Veronica Cangemi is an endearing Zerlina. She makes her entrance at a terrific clip, without losing her grip on the music, and proceeds to add numerous layers of charm. The soprano sculpts "Batti, batti" and "Vedrai, carino" with a melting tone.

Cangemi and Abdrazakov create one of the production's musical high points in an unusually spacious account of "La ci darem la mano" that finds both singers purring irresistibly (in a nice touch, the duet ends with the Don -- literally, as Joe Biden would say -- sweeping Zerlina off her feet).

The exquisite shaping of that duet owes much to conductor Philippe Auguin, WNO's sterling music director. Scene after scene, the score unfolds beautifully, with plenty of breathing room and rhythmic elasticity (note how the brief trio of masqueraders becomes here such an ethereal, time-stopping moment).

Such qualities are not always encountered in Mozart performances these days, ever since the historical authenticity crowd started pushing leaner, faster, brighter. Auguin ensures a continual glow from the pit, where the orchestra does finely detailed playing.

Back onstage, the cast is filled out by Aleksey Bogdanov, a vibrant Masetto; and Solomon Howard, a Morgan State grad and current member of WNO's Domingo-Cafritz Young Artist Program who does a sturdy job as the Commendatore.

Whatever quibbles there might be with little things in the staging, the big visual picture proves striking. Together with the extraordinary personality in the music-making, the combined effect is a freshly absorbing encounter with one of the most familiar works in the repertoire.

Performances continue through Oct. 13 at the Kennedy Center. The cast for the final performance will consist of current and former WNO young artists.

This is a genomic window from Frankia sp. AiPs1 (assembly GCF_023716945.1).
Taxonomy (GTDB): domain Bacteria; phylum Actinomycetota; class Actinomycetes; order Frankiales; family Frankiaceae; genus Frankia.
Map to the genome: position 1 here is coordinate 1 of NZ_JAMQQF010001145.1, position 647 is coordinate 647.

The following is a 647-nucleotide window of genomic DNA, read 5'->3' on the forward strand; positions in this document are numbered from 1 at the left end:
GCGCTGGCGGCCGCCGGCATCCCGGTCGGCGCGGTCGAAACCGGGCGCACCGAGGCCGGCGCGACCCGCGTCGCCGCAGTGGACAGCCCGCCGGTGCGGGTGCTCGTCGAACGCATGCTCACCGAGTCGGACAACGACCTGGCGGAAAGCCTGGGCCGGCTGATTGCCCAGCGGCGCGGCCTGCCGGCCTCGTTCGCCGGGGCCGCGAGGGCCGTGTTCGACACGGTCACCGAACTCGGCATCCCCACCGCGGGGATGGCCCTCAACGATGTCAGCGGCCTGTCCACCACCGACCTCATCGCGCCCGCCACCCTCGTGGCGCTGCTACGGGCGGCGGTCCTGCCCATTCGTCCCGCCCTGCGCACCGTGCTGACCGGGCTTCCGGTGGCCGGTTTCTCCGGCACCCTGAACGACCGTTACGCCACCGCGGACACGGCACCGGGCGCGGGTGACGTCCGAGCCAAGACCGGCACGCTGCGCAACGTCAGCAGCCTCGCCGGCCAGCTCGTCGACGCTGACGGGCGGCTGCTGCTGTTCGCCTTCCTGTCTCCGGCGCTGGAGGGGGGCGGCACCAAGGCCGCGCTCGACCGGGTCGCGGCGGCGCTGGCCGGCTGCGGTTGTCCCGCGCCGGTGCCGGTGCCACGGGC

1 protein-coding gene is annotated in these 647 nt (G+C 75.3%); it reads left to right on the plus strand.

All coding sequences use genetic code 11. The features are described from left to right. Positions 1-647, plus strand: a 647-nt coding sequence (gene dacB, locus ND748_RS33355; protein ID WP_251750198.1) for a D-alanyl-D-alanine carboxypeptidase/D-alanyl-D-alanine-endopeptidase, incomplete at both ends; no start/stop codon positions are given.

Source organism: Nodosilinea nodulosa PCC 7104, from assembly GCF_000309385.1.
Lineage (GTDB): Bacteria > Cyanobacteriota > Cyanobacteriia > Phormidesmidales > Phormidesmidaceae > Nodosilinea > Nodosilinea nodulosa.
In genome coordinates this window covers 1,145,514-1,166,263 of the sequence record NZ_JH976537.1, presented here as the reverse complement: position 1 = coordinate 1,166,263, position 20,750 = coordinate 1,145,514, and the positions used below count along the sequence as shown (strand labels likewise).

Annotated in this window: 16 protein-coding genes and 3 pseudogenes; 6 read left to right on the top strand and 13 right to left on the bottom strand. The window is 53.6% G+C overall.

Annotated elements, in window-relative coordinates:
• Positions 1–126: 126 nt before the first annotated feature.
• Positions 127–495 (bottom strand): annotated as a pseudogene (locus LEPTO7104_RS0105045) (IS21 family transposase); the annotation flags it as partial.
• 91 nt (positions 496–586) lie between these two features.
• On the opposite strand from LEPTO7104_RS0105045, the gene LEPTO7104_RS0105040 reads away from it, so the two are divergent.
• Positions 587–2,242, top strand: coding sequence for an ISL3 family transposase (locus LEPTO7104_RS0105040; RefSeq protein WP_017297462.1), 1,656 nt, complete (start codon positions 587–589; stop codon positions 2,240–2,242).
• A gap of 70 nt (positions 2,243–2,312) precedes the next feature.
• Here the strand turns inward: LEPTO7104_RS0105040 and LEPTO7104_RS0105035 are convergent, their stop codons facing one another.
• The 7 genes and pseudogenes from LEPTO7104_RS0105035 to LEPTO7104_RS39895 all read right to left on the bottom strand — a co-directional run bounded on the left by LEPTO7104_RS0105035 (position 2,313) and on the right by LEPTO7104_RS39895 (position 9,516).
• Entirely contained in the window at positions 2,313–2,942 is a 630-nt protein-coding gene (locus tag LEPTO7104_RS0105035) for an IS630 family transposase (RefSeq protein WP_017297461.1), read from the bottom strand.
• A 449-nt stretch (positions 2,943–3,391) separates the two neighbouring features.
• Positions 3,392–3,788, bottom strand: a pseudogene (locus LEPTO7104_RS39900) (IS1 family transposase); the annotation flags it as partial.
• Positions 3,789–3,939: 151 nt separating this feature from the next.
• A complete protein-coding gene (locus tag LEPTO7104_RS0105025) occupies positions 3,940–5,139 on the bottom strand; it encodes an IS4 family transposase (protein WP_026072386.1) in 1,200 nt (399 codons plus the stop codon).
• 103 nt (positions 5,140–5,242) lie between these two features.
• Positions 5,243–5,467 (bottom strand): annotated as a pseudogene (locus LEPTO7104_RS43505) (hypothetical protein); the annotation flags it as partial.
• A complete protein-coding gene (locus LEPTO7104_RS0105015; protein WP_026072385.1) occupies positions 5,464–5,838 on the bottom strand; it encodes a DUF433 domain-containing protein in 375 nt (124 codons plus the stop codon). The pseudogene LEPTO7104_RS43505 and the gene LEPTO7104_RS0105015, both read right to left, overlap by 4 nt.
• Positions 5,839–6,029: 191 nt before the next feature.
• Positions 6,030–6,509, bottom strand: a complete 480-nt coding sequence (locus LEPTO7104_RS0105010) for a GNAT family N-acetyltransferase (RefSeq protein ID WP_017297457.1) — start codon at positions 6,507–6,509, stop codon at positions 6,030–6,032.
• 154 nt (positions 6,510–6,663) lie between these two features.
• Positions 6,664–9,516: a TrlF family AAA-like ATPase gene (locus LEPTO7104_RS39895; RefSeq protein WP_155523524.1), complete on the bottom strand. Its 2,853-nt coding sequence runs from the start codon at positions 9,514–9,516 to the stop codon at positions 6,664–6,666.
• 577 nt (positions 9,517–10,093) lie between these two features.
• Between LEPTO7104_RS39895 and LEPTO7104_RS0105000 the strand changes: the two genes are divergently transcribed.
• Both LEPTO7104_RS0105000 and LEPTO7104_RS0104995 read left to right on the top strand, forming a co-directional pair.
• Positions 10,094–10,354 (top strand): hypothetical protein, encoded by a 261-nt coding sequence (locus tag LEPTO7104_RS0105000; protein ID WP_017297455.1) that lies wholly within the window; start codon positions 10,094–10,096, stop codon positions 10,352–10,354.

Posted by Tim Smith at 7:01 AM | | Comments (0)
Categories: Clef Notes, Opera

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About Tim Smith
Born and raised in Washington, D.C., I couldn't help but develop a keen interest in politics, but music, theater and visual art also proved great attractions. Music became my main focus after high school. I thought about being a cocktail pianist, but I hated taking requests, so I studied music history instead, earning a B.A. in that field from Eisenhower College (Seneca Falls, N.Y.) and an M.A. from Occidental College (Los Angeles). I then landed in journalism. After freelancing for the Washington Post and others, I was classical music critic for the Sun-Sentinel in South Florida, where I also contributed to NPR. I've written for the New York Times, BBC Music Magazine and other publications, and I'm a longtime contributor to Opera News. My book, The NPR Curious Listener's Guide to Classical Music (Perigee, 2002), can be found on the most discerning remainder racks.

I joined the Baltimore Sun as classical music critic in 2000 and, in 2009, also became theater critic, giving me the opportunity to annoy a whole new audience. In 2010, my original Clef Notes blog expanded to encompass a theatrical component -- how could I resist calling it Drama Queens? I hope you'll find both sides of this blog coin worth exploring and reacting to; your own comments are always welcome and valued (well, most of them, at least).

Think of this as your open-all-hours, cyber green room, where there's always a performer or performance to discuss, some news to digest, or maybe just a little good gossip to share.
Note: Tim Smith now writes about the fine arts at This blog will be kept in place as an archive for an indefinite period. Please visit the new location to get the latest Mid-Atlantic arts coverage.